A study just published in The Lancet Public Health has analyzed data from the European Health Interview Survey, which includes responses from more than 250,000 people.
According to the results, more than 6% of Europeans suffer from depression. The incidence is higher in women with 7.7%, while in men it is 4.9%. Strong differences are observed between countries, with higher rates in the more economically developed states .
Developed Country Woman: Worst Stop
In total, the responses of 258,888 people from 27 European countries, excluding Spain, Belgium and the Netherlands, could be used for methodological reasons. However, an earlier study made use of Spanish survey data, which showed that depression had an overall prevalence of 6.1 percent , 8 percent among women and 4.1 percent among men.
The researchers found large differences between countries, with prevalence rates up to four times higher in the most economically developed nations, and therefore, supposedly, better health and care resources, which should reduce prevalence rates.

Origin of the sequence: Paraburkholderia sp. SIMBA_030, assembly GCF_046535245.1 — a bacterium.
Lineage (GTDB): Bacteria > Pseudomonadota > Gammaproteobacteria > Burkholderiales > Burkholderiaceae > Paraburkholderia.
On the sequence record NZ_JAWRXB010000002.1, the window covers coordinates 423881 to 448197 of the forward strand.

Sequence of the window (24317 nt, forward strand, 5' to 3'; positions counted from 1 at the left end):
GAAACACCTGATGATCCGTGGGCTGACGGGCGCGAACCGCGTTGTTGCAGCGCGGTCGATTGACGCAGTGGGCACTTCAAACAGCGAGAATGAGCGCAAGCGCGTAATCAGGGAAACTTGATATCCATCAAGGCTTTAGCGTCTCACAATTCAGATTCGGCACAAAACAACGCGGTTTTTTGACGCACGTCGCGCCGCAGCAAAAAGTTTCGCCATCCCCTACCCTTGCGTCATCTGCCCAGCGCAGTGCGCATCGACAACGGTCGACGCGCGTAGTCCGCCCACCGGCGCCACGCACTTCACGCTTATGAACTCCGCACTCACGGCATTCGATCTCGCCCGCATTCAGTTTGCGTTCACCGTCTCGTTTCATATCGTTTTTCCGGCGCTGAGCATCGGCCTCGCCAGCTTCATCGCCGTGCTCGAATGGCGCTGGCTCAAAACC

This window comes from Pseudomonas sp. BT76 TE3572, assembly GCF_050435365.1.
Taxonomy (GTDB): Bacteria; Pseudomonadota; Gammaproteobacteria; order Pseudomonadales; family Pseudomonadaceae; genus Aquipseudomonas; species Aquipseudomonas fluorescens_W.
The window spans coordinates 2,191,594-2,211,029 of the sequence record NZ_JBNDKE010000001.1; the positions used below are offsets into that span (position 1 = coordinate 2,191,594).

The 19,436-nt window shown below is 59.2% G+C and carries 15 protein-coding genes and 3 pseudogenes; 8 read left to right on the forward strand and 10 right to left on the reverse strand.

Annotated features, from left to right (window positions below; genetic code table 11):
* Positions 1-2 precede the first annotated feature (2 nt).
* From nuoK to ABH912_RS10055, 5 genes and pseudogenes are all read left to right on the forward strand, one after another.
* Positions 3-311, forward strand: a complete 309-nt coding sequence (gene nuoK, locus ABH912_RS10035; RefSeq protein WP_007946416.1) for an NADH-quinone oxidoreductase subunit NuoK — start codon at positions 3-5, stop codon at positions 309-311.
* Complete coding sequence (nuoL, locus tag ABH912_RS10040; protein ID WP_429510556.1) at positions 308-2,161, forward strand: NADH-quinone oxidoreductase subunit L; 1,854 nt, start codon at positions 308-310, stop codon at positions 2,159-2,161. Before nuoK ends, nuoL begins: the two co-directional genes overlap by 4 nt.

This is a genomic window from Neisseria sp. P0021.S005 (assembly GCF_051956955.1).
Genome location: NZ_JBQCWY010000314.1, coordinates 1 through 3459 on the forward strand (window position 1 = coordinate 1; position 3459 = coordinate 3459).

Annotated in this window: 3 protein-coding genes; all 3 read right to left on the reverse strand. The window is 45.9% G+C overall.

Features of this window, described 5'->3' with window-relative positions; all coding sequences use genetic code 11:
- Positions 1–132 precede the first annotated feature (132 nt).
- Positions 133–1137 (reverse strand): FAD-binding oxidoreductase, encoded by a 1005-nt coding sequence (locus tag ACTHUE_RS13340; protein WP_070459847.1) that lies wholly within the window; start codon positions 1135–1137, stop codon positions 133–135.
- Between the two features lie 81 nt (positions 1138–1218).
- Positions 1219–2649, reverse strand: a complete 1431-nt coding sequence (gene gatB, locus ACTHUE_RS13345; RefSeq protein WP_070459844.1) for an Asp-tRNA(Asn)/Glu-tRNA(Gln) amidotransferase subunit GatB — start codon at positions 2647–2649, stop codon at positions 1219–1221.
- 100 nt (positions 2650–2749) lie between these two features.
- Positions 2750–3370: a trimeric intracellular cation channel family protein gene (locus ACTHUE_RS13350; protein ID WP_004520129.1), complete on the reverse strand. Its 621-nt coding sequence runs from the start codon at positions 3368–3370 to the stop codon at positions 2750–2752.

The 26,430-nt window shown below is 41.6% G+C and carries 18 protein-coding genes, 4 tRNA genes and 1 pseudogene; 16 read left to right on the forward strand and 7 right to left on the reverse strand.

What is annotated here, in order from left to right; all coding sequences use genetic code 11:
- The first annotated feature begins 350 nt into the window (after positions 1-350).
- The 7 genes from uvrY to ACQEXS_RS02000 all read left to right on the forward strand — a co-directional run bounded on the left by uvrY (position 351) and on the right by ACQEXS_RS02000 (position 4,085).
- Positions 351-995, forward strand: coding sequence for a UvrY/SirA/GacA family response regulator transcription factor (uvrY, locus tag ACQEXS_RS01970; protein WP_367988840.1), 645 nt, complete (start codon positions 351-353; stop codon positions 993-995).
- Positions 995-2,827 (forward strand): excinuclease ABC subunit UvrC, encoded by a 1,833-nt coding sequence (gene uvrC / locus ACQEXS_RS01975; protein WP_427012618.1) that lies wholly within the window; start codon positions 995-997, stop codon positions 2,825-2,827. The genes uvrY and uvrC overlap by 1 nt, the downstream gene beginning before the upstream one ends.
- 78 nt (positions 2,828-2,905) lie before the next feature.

The countries with the highest prevalence are Iceland (10.3 percent of the population), Luxembourg (9.7 percent), Germany (9.2 percent) and Portugal (9.2 percent). Those with the lowest rates are the Czech Republic (2.6 percent), Slovakia (2.6 percent), Lithuania (3 percent) and Croatia (3.2 percent).
By sex, the countries with the highest proportion of men suffering from a depressive disorder are Germany and Ireland, and the lowest are the Czech Republic and Slovakia. For women, the countries with the highest rates are Germany and Luxembourg, while the lowest are Slovakia and the Czech Republic .